Nelson R. Repenning
MIT Sloan School of Management, E53-339
Cambridge, MA USA 02142
nelsonr "at" mit.edu
John D. Sterman
MIT Sloan School of Management, E53-351
Cambridge, MA USA 02142
jsterman "at" mit.edu
First Version: August 1996
Current Version (1.0): April 1997
Prepared for National Research Council workshop on Improving Theory and Research on Quality Enhancement in Organizations. Support has been provided by the National Science Foundation, grant SBR-9422228, and the company described in this paper. Many thanks to Tim Tiernan, Bill Colwell, Laura Cranmer, Dave Lazor, Vic Leo, Frank Murdock, Roger Saillant and Ron Smith for their generous assistance. We thank Bob Cole, Dick Scott and the workshop participants for helpful comments and criticisms, along with our colleagues Lotte Bailyn, John Carroll, Drew Jones, Steve Graves, Liz Krahmer, Tom Malone, Wanda Orlikowski, Scott Rockart, Julio Rotemberg, Ed Schein, Peter Senge, and seminar participants at MIT.
For more information on the research program that generated this paper, visit our World Wide Web site at http://web.mit.edu/jsterman/www/.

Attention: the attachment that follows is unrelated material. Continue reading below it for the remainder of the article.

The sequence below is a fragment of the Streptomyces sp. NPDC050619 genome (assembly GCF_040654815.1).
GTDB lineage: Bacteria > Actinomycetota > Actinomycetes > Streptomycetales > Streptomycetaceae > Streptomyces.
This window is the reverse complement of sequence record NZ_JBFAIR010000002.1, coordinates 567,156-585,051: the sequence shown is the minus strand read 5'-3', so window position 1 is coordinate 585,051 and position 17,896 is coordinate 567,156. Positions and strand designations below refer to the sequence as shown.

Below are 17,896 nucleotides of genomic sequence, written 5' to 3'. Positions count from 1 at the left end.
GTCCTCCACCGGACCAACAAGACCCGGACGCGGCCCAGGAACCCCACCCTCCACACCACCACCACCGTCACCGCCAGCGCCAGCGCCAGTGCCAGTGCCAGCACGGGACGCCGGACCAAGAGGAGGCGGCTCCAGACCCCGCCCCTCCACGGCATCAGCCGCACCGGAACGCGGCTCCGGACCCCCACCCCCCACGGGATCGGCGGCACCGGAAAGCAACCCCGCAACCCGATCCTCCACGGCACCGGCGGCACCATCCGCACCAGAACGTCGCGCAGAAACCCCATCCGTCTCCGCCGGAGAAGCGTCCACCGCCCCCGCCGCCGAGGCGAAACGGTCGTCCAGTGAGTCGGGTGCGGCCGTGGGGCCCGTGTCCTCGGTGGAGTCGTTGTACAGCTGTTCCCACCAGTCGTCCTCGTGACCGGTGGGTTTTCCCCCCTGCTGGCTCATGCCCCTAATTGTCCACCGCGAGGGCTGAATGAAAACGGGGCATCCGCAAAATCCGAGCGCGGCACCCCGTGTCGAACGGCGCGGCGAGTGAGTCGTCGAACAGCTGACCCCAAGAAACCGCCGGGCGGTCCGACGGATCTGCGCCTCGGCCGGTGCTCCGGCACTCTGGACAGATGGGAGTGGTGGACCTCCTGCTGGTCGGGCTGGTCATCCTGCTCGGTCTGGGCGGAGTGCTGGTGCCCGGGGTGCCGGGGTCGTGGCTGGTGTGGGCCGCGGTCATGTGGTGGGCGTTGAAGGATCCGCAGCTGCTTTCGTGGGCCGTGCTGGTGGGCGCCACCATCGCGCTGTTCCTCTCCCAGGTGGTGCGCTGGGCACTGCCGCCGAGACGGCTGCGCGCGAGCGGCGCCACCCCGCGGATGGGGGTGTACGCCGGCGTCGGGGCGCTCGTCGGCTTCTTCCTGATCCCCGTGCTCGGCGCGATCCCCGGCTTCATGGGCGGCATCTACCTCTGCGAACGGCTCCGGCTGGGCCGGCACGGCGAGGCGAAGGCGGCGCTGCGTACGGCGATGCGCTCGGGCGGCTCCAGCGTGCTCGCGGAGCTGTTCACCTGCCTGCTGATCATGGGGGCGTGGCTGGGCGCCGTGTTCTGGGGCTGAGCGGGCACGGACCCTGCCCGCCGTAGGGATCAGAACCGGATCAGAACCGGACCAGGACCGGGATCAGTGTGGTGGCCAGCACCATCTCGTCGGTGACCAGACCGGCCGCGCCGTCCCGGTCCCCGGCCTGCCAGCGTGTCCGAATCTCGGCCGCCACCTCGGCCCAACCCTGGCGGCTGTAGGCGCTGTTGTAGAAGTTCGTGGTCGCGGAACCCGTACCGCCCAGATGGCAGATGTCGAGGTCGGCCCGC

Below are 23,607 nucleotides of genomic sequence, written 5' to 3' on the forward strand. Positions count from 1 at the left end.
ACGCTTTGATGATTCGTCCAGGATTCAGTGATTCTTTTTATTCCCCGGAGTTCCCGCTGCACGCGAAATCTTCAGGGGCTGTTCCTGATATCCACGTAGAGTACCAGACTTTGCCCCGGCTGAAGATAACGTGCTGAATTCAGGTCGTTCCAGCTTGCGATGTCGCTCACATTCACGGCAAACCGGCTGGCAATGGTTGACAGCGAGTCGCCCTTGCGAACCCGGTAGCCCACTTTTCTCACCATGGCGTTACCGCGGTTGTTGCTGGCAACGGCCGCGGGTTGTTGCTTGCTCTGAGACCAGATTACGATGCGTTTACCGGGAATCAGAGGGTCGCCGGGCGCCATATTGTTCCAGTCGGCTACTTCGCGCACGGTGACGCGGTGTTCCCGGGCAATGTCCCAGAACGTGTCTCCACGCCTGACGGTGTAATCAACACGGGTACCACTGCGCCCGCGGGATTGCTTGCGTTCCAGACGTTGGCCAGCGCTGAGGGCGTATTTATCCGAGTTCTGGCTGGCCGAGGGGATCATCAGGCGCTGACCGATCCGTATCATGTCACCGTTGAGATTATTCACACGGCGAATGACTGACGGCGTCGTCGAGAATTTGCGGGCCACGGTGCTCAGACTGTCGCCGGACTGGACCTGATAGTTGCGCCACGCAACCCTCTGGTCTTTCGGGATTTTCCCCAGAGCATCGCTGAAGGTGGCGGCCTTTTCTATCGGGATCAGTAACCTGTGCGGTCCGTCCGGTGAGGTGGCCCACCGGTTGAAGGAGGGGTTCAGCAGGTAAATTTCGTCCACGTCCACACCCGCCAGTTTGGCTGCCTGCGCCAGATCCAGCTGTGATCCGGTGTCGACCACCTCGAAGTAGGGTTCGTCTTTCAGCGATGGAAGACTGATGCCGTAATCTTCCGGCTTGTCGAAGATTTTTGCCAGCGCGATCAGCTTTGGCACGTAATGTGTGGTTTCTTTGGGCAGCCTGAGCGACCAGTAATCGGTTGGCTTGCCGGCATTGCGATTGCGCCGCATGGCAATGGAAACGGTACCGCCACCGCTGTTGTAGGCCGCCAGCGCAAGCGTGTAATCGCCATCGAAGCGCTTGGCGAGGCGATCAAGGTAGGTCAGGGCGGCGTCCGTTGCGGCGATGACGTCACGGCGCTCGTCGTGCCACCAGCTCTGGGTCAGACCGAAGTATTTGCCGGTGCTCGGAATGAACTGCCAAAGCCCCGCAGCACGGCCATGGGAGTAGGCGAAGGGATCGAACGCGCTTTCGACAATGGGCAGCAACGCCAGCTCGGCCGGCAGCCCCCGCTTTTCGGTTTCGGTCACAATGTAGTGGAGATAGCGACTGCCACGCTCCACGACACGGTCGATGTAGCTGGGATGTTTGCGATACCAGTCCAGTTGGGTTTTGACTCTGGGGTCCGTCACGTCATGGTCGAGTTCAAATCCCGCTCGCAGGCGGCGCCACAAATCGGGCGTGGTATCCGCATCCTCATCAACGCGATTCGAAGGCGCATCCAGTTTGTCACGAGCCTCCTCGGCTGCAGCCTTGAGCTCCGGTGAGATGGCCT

Managers, consultants, and scholars have increasingly begun to recognize the value of considering an organizationUs activities in terms of processes rather than functions. Process oriented improvement techniques such as Total Quality Management and Business Process Reengineering have proven to be powerful tools for improving the effectiveness of many organizations. However, while suggesting new and valuable improvement opportunities, process-focused improvement techniques often fail, many times despite initial success. Existing theory does not explain many of these failures in part because process improvement involves interactions among physical structures and decision making processes in the firm while existing frameworks tend to address one at the expense of the other. Operations research and management science focus on the physical aspects of process improvement while organization theorists focus on the behavioral side. In this paper the beginnings of an integrated, interdisciplinary theory are developed. Drawing on the results of two in-depth case studies of process improvement efforts within a major US corporation, we develop a model that integrates the basic physical structure of process improvement with established theories on human cognition, learning, and organizational behavior to explain the dynamics of process improvement efforts. We show how these interactions can lead to self-confirming attributions which can thwart improvement efforts. We consider implications for practitioners and future research.
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